, Volume 135, Issue 3, pp 163–170 | Cite as

Effects of temperature and solar radiation interactions on the survival of quiescent conidia of the entomopathogenic hyphomycetePaecilomyces fumosoroseus (Wize) Brown and Smith

  • Nathalie Smits
  • Jacques Fargues
  • Marc Rougier
  • Robert Goujet
  • Bernard Itier
Entomopathogenic Fungi


The detrimental effect of solar radiation on the survival of conidia of the entomopathogenic fungusPaecilomyces fumoroseus was studied by monitoring germinability and ability to form colonies (CFU) of conidia irradiated at two temperatures, 25 and 35 °C, harmless to shaded conidia. There was no apparent effect when spores were exposed to a high level of artificial radiation (0.66 W m−2 UVB). However, at a lower level of irradiance (0.33 W m−2), effects of radiation occurred more quickly at 35 °C than at 25 °C. Under natural solar radiation, the rate of decrease in germinability or viability was doubled at 35 °C as compared to 25 °C, indicating an interaction between temperature and radiation effects under natural conditions. This interaction was not detected in indoor experiments, indicating that the spectral distribution of UV radiation has to be taken in account as well as its irradiance when studying its effects.

Key words

Entomopathogenic hyphomycete Paecilomyces fumosoroseus inoculum persistence solar radiation temperature 



Colony Forming Units


Universal Time Coordinates


Ultra Violet B radiation (280–320 nm)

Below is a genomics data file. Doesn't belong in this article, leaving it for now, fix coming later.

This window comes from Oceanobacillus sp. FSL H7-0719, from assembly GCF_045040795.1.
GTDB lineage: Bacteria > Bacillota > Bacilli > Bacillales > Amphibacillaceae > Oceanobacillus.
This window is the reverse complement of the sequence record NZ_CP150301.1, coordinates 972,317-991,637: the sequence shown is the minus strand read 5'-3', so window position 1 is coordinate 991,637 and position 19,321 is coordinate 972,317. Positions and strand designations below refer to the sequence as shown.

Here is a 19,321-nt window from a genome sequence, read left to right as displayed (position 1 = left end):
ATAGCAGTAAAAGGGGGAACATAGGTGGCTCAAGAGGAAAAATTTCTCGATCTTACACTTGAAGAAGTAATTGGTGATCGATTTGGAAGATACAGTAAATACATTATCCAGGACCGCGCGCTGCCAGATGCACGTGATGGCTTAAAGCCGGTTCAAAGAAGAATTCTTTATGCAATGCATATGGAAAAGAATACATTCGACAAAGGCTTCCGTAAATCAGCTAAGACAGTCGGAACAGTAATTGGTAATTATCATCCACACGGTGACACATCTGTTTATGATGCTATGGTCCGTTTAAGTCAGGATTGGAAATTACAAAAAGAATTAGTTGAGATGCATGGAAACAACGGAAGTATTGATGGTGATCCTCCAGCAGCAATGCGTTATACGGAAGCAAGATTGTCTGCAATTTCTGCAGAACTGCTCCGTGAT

Unable to display preview. Download preview PDF.

Unable to display preview. Download preview PDF.


  1. 1.
    Brown GC. Modeling. In: Fuxa JR, Tanada Y, eds. Epizootiology of Insect Diseases. New York: John Wiley, 1987: 43–68.Google Scholar
  2. 2.
    Onstad DW, Carruthers RI. Epizootiological models of insect diseases. Annu Rev Entomol 1990; 35: 399–419.CrossRefGoogle Scholar
  3. 3.
    Ignoffo CM, Hostetter DL. Environmental stability of microbial insecticides. Misc Publ Entomol Soc Am 1977; 10: 1–80.Google Scholar
  4. 4.
    Ferron P, Fargues J, Riba G. Fungi as microbial insecticides against pests. In: Arora DK, Ajello L, Mukerji KG, eds. Handbook of Applied Mycology. New York, M. Dekker Inc, vol 2, 1991:665–706.Google Scholar
  5. 5.
    Carruthers RI, Haynes DL. Temperature, moisture, and habitat effects onEntomophthora muscae (Entomophthorales: Entomophthoraceae) conidial germination and survival in the onion agroecosystem. Environ Entomol 1986; 15: 1154–1160.Google Scholar
  6. 6.
    Fargues J, Rougier M, Goujet R, Itier B. Effet du rayonnement solaire sur la persistance des conidiospores de l'hyphomycète entomopathogène,Nomuraea rileyi, à la surface du couvert végétal. Entomophaga 1988; 33: 57–370.CrossRefGoogle Scholar
  7. 7.
    Inglis GD, Goettel MS, Johnson DL. Persistence of the entomopathogenic fungus,Beauveria bassiana, on phylloplanes of crested wheatgrass and alfalfa. Biological control 1992; 3: 258–270.CrossRefGoogle Scholar
  8. 8.
    Rotem J, Wooding B, Aylor DE. The role of solar radiation, especially ultraviolet, in the mortality of fungal spores. Phytopathol 1985; 75: 510–514.CrossRefGoogle Scholar
  9. 9.
    Rougier M, Fargues J, Goujet R, Smits N. Photic effect of solar U.V. radiations on the survival of entomopathogenic hyphomycete. In: Varlet-Grancher C, Bonhomme R, eds. Crop structure and light microclimate: characterisation and applications. Paris, France: INRA, Coll Science Update, 1992: 433–438.Google Scholar
  10. 10.
    Rougier M, Fargues J, Goujet R, Itier B, Benateau S. Mise au point d'un dispositif d'étude des effets du rayonnement sur la persistance des microorganismes pathogènes. Agronomie 1994; 14: 673–681.CrossRefGoogle Scholar
  11. 11.
    Maniania NK, Fargues J. Spécificité des hyphomycètes entomopathogènes pour les larves de lépidoptères Noctuidae. Entomophaga 1984; 29: 451–464.CrossRefGoogle Scholar